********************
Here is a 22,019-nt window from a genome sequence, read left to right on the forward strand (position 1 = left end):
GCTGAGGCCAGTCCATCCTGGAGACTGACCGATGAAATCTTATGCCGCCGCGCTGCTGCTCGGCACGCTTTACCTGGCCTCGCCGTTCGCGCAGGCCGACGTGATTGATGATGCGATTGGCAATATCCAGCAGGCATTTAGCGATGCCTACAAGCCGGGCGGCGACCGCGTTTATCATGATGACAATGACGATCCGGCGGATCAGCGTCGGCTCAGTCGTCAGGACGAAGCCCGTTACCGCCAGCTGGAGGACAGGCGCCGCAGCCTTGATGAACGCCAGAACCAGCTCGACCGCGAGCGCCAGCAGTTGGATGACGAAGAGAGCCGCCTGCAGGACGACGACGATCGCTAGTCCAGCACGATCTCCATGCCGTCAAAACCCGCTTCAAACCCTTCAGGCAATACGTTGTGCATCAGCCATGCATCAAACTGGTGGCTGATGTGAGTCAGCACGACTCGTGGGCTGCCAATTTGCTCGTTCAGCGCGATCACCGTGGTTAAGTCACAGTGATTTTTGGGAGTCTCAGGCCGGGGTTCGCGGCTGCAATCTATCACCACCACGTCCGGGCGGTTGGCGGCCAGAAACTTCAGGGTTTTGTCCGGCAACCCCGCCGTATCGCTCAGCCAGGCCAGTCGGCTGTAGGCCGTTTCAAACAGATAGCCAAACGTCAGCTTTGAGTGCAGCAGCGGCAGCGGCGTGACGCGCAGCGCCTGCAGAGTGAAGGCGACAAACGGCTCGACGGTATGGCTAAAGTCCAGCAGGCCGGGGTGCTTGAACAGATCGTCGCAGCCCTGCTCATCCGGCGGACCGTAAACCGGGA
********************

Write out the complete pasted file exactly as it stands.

Here is a 22,019-nt window from a genome sequence, read left to right on the forward strand (position 1 = left end):
GCTGAGGCCAGTCCATCCTGGAGACTGACCGATGAAATCTTATGCCGCCGCGCTGCTGCTCGGCACGCTTTACCTGGCCTCGCCGTTCGCGCAGGCCGACGTGATTGATGATGCGATTGGCAATATCCAGCAGGCATTTAGCGATGCCTACAAGCCGGGCGGCGACCGCGTTTATCATGATGACAATGACGATCCGGCGGATCAGCGTCGGCTCAGTCGTCAGGACGAAGCCCGTTACCGCCAGCTGGAGGACAGGCGCCGCAGCCTTGATGAACGCCAGAACCAGCTCGACCGCGAGCGCCAGCAGTTGGATGACGAAGAGAGCCGCCTGCAGGACGACGACGATCGCTAGTCCAGCACGATCTCCATGCCGTCAAAACCCGCTTCAAACCCTTCAGGCAATACGTTGTGCATCAGCCATGCATCAAACTGGTGGCTGATGTGAGTCAGCACGACTCGTGGGCTGCCAATTTGCTCGTTCAGCGCGATCACCGTGGTTAAGTCACAGTGATTTTTGGGAGTCTCAGGCCGGGGTTCGCGGCTGCAATCTATCACCACCACGTCCGGGCGGTTGGCGGCCAGAAACTTCAGGGTTTTGTCCGGCAACCCCGCCGTATCGCTCAGCCAGGCCAGTCGGCTGTAGGCCGTTTCAAACAGATAGCCAAACGTCAGCTTTGAGTGCAGCAGCGGCAGCGGCGTGACGCGCAGCGCCTGCAGAGTGAAGGCGACAAACGGCTCGACGGTATGGCTAAAGTCCAGCAGGCCGGGGTGCTTGAACAGATCGTCGCAGCCCTGCTCATCCGGCGGACCGTAAACCGGGA